JAMES v. STATE, 17 Ala. App. 490 (1920)
86 So. 131
1 Div. 360.Court of Appeals of Alabama.
June 8, 1920.Page 491
Appeal from Circuit Court, Baldwin County; A.E. Gamble, Judge.
Alice James was convicted of murder, and she appeals. Affirmed.
The facts sufficiently appear from the opinion of the court.
Stone Stone, of Bay Minette, for appellant.
Counsel discuss the assignments of error, but without citation of authority.
J.Q. Smith, Atty. Gen., for the State.
No brief reached the Reporter.
Before entering upon the trial of the defendant, the defendant moved to quash the venire because at the time it was drawn Fred. D. Scott was a nonresident of the state of Alabama, and not a qualified juror of Baldwin county, and upon the further ground that Harrison Townley, at the time he was selected and drawn as a juror on the special venire in this case, was dead, and not a qualified juror of Baldwin county, Ala. The court properly overruled the defendant’s motion. Chaney v. State, 31 Ala. 342; Young v. State, 149 Ala. 16,43 So. 100; Barnes’ Case, 134 Ala. 36, 32 So. 670; Caddell’s Case, 129 Ala. 57, 30 So. 76; Gregory’s Case, 140 Ala. 16,37 So. 259; Wilkins v. State, 112 Ala. 688, 21 So. 1028.
On arraignment of the defendant the court ordered that the sheriff summon 50 persons in this cause, including those persons drawn and summoned on the regular juries for the second week of the court. It was further shown that 37 persons had been drawn and summoned on the regular juries for the second week, and these, together with 13 persons drawn from the Jury box by the judge, the sheriff was commanded to summon, and these 50 persons were to constitute the venire from which a jury was to be selected to try the defendant. Before striking the jury, the defendant moved to draw and have summoned 5 additional jurors for the special venire in this case, upon the ground that the court had previously ordered that 13 special veniremen should be drawn, and only 8 of the veniremen so drawn appeared, and upon the further ground that Harrison Townley, drawn as a special venireman, was deceased at the time he was so drawn, and was not a qualified juror of Baldwin county, and that Fred. C. Scott, at the time he was drawn as a juror in this case, was a resident of the state of Florida, and not a qualified juror of Baldwin county. It is not complained that these names were not properly drawn from the jury box, and that they were not honestly placed on the venire. It may be that if at the time of the arraignment the fact of the death of the one, or nonresidence of the other had been made known to the trial judge, other names would have been drawn in their places. The return of the sheriff shows that these parties were not found. The motion was properly overruled. Davis v. State,125 Ala. 44, 28 So. 617.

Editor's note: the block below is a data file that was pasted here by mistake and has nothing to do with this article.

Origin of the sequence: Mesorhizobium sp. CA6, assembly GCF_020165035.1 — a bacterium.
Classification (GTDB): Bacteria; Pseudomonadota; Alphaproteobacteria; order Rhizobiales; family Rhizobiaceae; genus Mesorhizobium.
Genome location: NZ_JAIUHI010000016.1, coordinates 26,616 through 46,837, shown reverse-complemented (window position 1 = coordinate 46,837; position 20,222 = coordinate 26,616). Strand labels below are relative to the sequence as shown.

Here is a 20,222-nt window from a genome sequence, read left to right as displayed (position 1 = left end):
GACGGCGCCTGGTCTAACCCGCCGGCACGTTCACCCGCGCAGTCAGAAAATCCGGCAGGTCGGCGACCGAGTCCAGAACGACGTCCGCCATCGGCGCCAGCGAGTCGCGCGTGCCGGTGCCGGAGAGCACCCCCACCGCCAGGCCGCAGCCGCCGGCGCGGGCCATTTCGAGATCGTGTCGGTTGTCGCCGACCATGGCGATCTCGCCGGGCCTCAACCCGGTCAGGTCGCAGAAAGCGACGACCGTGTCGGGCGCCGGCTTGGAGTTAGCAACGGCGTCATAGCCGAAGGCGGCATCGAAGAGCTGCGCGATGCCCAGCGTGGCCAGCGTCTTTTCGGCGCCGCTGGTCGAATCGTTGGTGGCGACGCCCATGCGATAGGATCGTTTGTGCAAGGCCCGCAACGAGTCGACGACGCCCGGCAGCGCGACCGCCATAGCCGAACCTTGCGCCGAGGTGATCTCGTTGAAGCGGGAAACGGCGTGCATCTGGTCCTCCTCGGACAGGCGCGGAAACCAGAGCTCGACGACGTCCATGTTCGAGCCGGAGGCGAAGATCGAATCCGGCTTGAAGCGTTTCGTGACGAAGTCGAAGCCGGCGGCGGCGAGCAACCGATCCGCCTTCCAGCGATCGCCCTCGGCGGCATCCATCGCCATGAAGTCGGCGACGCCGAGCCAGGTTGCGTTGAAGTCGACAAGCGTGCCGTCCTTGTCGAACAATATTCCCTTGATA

Objection was made by the defendant to the question propounded to the witness Stewart, “How was he (deceased) dressed?” Witness stated he did not see deceased until the day following the killing. It appears from the testimony that the manner of or how the deceased was dressed had no bearing in any way on the case, or was in any wise a question, so it does not appear how the defendant could possibly have been affected. Besides, there was no motion made to exclude the answer to the question.
It appears from the record that the court sustained the defendant’s objection to the question propounded to the witness Thrasher, which is made the basis of the fifth assignment of error.
The hack cutter was properly admitted in evidence, it being for the jury to consider, along with the other evidence, whether it was the one used, or if indeed one was used.
The defendant’s objection to the question propounded to the witness Smith, “Who were you living with?” was general, and no motion was made to exclude the answer. Besides, it may have been competent, if he was living with the defendant, Alice James, as the jury might have inferred from his answer.
The record does not contain the oral charge of the court, and the trial court will not be put in error for refusing to give a written charge where the oral charge is not set out in the record.
The record appears in this case to be regular;Page 492
there is no reversible error, and the judgment is affirmed.